Slumdog to stardom: How Freida Pinto has adapted to the demands of fame
In just three years, Freida Pinto has turned from 'Slumdog' neopphyte into one of Hollywood's hottest properties, witha starring role in the new 'Planet of the Apes' reboot. But, she reveals to Sam Peters, she was more than happy to shoot her latest film back in India
Sunday 31 July 2011
"Rough! Sad! Tragic!" Freida Pinto is saying with wide-eyed gusto. The 26-year-old, Mumbai-born actress is talking about her most recent filming experience, shooting Trishna, a new version of Tess of the d'Urbervilles with Michael Winterbottom. "Whatever you wanna call it, that was that film," Pinto continues. "But Tess is one of those books anyway. With just 10 or 15 per cent of happy moments. Or less than that." Pinto furrows her brow slightly. "I would say 12 per cent."
The British director of foodie road-movie-cum-sitcom The Trip, 24 Hour Party People, A Mighty Heart, A Cock and Bull Story, 9 Songs, The Road to Guantanamo and myriad others is a man of wildly eclectic tastes. Thus, for Winterbottom, a modern Indian version of Thomas Hardy's stoutly English, 19th-century tragedy was perhaps the most obvious thing in the world.
For his leading lady – precise, ambitious, enthusiastic – the cultural leap was equally logical. She acknowledges that "we had to suit the place we were making the film" – in this case, dusty Rajasthan rather than blowy Wessex.k "The weather was a bit of a bummer – it was really hot. But it was great – there were no trailers, there was no fussing, no make-up artists running behind you dabbing your face. Michael," she smiles, "loves speed."
The dialogue was in English, Hindi and Marwari. "Trishna [the role] couldn't be the whole English Tess. But all the adjectives we used were appropriate."
To research the part, in which she stars opposite Riz Ahmed (Four Lions), Pinto watched Roman Polanski's 1979 film of the novel, but opted to avoid the 2008 BBC adaptation which helped make Gemma Arterton's name. She also drew on her memories of reading Tess of the d'Urbervilles as part of her English literature course at college in Mumbai.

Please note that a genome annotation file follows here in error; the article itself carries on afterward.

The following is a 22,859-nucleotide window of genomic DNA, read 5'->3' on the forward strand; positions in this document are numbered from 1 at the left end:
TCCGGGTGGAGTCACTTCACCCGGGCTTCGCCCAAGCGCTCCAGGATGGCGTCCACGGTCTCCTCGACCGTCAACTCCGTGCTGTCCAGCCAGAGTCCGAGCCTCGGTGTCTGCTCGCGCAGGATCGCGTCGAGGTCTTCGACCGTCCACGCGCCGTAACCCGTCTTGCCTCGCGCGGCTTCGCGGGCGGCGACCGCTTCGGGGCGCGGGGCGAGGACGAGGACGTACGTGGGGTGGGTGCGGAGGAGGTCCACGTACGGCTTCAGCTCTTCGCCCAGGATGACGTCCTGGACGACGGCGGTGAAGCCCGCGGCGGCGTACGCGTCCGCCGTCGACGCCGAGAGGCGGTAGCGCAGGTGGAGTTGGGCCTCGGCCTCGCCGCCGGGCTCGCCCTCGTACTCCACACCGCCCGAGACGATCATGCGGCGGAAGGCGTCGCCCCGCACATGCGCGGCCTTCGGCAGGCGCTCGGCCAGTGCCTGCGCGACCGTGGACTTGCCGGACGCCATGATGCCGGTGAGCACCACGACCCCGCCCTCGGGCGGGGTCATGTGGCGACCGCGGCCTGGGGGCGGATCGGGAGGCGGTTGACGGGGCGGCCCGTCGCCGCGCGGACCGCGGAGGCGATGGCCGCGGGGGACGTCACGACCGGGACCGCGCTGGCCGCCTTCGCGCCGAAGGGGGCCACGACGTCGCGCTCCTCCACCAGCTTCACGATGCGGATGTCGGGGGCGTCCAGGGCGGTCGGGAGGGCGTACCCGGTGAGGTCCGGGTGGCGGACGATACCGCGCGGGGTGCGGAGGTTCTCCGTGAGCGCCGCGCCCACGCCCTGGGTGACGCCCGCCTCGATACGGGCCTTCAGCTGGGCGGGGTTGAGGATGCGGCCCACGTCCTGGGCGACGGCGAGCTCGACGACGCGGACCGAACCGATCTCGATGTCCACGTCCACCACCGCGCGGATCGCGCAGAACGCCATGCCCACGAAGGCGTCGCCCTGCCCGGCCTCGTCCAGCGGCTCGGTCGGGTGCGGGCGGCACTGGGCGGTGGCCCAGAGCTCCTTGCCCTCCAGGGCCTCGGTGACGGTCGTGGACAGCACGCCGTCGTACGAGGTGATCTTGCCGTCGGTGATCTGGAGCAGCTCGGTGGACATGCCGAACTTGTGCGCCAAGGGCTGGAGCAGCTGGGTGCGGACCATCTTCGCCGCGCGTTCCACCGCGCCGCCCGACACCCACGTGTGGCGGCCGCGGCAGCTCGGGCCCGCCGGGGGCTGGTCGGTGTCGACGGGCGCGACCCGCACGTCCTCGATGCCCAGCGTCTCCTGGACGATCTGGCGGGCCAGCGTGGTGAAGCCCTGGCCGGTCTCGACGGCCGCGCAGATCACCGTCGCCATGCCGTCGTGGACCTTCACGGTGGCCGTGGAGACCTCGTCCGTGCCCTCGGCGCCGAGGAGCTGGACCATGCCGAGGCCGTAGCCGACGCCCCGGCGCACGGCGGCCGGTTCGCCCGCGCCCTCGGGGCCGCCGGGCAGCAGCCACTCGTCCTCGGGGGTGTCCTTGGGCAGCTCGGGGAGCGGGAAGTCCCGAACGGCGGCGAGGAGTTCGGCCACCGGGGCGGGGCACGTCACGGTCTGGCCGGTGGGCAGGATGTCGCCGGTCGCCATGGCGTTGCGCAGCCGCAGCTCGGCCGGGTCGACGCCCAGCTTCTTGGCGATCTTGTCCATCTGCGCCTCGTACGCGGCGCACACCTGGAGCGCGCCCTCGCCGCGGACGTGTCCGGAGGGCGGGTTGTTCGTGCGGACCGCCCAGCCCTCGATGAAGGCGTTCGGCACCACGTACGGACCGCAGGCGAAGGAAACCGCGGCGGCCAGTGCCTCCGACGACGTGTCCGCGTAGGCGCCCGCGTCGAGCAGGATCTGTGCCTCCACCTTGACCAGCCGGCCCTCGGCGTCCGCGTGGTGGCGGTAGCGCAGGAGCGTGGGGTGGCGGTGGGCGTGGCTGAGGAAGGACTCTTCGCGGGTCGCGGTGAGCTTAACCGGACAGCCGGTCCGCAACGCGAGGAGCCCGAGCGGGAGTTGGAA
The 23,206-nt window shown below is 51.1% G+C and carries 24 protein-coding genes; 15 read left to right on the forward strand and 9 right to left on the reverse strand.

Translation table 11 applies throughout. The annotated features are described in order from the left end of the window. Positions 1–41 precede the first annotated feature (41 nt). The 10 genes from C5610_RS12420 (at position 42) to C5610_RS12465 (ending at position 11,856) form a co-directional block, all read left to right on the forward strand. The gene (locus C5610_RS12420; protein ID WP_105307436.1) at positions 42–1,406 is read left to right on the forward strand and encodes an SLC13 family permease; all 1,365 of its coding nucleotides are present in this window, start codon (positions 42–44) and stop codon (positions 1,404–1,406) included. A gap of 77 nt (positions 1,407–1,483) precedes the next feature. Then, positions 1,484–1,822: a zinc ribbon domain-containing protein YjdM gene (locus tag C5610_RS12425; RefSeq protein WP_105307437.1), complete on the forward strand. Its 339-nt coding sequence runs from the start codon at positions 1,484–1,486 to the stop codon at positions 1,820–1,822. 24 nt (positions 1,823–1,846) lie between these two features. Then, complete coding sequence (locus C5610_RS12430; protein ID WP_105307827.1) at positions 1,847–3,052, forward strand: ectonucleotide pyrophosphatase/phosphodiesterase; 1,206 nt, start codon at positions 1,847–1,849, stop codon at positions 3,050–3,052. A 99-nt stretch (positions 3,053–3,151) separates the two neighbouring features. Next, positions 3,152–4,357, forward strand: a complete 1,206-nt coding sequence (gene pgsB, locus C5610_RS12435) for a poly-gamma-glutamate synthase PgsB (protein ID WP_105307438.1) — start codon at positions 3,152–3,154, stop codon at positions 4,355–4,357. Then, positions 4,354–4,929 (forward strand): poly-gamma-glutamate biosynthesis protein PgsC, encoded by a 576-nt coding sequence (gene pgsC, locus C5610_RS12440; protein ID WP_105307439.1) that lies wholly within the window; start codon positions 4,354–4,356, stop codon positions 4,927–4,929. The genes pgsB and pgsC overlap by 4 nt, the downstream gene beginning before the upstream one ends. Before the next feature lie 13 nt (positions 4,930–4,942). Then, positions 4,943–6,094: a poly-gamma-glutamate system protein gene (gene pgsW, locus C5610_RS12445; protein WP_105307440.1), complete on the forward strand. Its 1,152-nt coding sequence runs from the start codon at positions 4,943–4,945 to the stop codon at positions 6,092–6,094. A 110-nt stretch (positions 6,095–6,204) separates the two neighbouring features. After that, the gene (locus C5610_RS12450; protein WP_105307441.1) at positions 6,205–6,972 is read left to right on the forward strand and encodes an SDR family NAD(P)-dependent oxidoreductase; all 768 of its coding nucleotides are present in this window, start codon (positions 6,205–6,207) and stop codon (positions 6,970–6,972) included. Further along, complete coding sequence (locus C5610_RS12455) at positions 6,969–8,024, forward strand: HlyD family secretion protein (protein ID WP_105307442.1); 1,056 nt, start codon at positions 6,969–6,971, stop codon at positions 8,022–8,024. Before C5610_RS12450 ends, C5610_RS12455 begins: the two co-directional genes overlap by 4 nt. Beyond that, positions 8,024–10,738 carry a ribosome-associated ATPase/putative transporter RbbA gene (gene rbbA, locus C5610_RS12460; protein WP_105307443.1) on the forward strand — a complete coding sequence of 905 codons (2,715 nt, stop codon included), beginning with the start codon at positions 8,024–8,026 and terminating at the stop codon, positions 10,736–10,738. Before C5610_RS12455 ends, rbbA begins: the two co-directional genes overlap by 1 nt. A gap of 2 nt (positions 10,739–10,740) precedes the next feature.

"I loved being back home working," sighs this young woman who has been living out of a suitcase for the best part of three years, ever since her first film, Slumdog Millionaire, shot her to fame. "I think I really needed it. There are so many stories, and India is so rich and vibrant and stimulating. There are stories every 100 metres."
She says Winterbottom first had the idea for Trishna when he shot the end of his science-fiction drama Code 46 in India in 2002. "But there were obviously no actors [suitable for it]. Then he comes back after nine years and Slumdog has happened, thank God for that! And Riz did a film with him, The Road to Guantanamo – so that's basically how it all happened. So," she smiles, "I so believe in my destiny. Slumdog revolutionised the way films were being perceived outside of India."
If Winterbottom, and Tess, are both on remarkable journeys, then so is Pinto. When Danny Boyle cast her in Slumdog Millionaire in 2008, her only acting experience had been in Indian commercials. Since that film's staggering box-office and multiple-Oscar success, the actress has hardly had time to pause for breath. She's filmed Israeli-Palestine conflict drama Miral with director Julian Schnabel, Woody Allen's You Will Meet a Tall Dark Stranger in London, upcoming fantasy epic Immortals in Montreal, oil-industry potboiler Black Gold in Tunisia, and, for much of last summer, Rise of the Planet of the Apes in Vancouver. Great for her rocketing career. Less so, perhaps, for her relationship with boyfriend Dev Patel, the young Londoner she met while filming Slumdog.
"We've arrived at a situation where understanding is primary," she says of their relationship. Patel, a graduate of Channel 4 teen drama Skins, has an equally busy international schedule – he's also been filming in India recently with Dame Judi Dench, and this summer is shooting in San Francisco with Pinto's Apes co-star James Franco. "Now we don't need to Skype all the time, we don't need to talk every day over the phone. It's just understanding that OK, he's doing a film right now, so today is gonna be a busy day for him, he'll call me up tomorrow..."
In terms of her own globe-trotting, back-to-back workload, "It's like playing," Pinto says by way of explanation. "And you want to play more and more, you don't want to go home. After the Woody Allen film was probably the longest break I took – two-and-a-half months. Then I did Immortals, which was completely a new kind of a game that I was playing. There was CGI and a big green screen, and men in short skirts – and probably no skirts at all sometimes! Even a girl wouldn't wear a skirt as short as that – well, good for us!"